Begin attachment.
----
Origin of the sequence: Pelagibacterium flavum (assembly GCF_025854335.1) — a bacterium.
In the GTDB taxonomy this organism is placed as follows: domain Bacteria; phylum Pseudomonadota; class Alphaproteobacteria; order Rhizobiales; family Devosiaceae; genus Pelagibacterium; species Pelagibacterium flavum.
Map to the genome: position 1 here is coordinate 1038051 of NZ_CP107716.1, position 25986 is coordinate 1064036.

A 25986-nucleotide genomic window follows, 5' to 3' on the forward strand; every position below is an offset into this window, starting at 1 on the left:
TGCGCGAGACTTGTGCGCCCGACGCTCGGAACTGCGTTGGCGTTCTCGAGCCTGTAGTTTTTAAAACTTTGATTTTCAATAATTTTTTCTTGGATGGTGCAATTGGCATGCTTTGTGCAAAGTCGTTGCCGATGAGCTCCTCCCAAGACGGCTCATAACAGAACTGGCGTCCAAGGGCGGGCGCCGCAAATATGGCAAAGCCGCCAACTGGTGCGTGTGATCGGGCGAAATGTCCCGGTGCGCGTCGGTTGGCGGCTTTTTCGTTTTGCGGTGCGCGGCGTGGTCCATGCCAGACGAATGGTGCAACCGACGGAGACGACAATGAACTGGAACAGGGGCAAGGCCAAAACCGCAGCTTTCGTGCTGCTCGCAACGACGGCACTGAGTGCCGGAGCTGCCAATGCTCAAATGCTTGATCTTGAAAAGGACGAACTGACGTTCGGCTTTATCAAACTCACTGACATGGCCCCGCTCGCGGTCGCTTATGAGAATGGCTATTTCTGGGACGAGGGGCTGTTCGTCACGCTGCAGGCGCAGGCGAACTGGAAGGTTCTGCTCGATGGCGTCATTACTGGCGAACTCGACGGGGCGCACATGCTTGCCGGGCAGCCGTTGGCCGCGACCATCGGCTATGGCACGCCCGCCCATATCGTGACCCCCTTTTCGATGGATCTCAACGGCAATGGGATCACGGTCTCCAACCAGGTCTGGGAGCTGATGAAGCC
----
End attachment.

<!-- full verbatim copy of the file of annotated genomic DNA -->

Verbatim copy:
Origin of the sequence: Pelagibacterium flavum (assembly GCF_025854335.1) — a bacterium.
In the GTDB taxonomy this organism is placed as follows: domain Bacteria; phylum Pseudomonadota; class Alphaproteobacteria; order Rhizobiales; family Devosiaceae; genus Pelagibacterium; species Pelagibacterium flavum.
Map to the genome: position 1 here is coordinate 1038051 of NZ_CP107716.1, position 25986 is coordinate 1064036.

A 25986-nucleotide genomic window follows, 5' to 3' on the forward strand; every position below is an offset into this window, starting at 1 on the left:
TGCGCGAGACTTGTGCGCCCGACGCTCGGAACTGCGTTGGCGTTCTCGAGCCTGTAGTTTTTAAAACTTTGATTTTCAATAATTTTTTCTTGGATGGTGCAATTGGCATGCTTTGTGCAAAGTCGTTGCCGATGAGCTCCTCCCAAGACGGCTCATAACAGAACTGGCGTCCAAGGGCGGGCGCCGCAAATATGGCAAAGCCGCCAACTGGTGCGTGTGATCGGGCGAAATGTCCCGGTGCGCGTCGGTTGGCGGCTTTTTCGTTTTGCGGTGCGCGGCGTGGTCCATGCCAGACGAATGGTGCAACCGACGGAGACGACAATGAACTGGAACAGGGGCAAGGCCAAAACCGCAGCTTTCGTGCTGCTCGCAACGACGGCACTGAGTGCCGGAGCTGCCAATGCTCAAATGCTTGATCTTGAAAAGGACGAACTGACGTTCGGCTTTATCAAACTCACTGACATGGCCCCGCTCGCGGTCGCTTATGAGAATGGCTATTTCTGGGACGAGGGGCTGTTCGTCACGCTGCAGGCGCAGGCGAACTGGAAGGTTCTGCTCGATGGCGTCATTACTGGCGAACTCGACGGGGCGCACATGCTTGCCGGGCAGCCGTTGGCCGCGACCATCGGCTATGGCACGCCCGCCCATATCGTGACCCCCTTTTCGATGGATCTCAACGGCAATGGGATCACGGTCTCCAACCAGGTCTGGGAGCTGATGAAGCC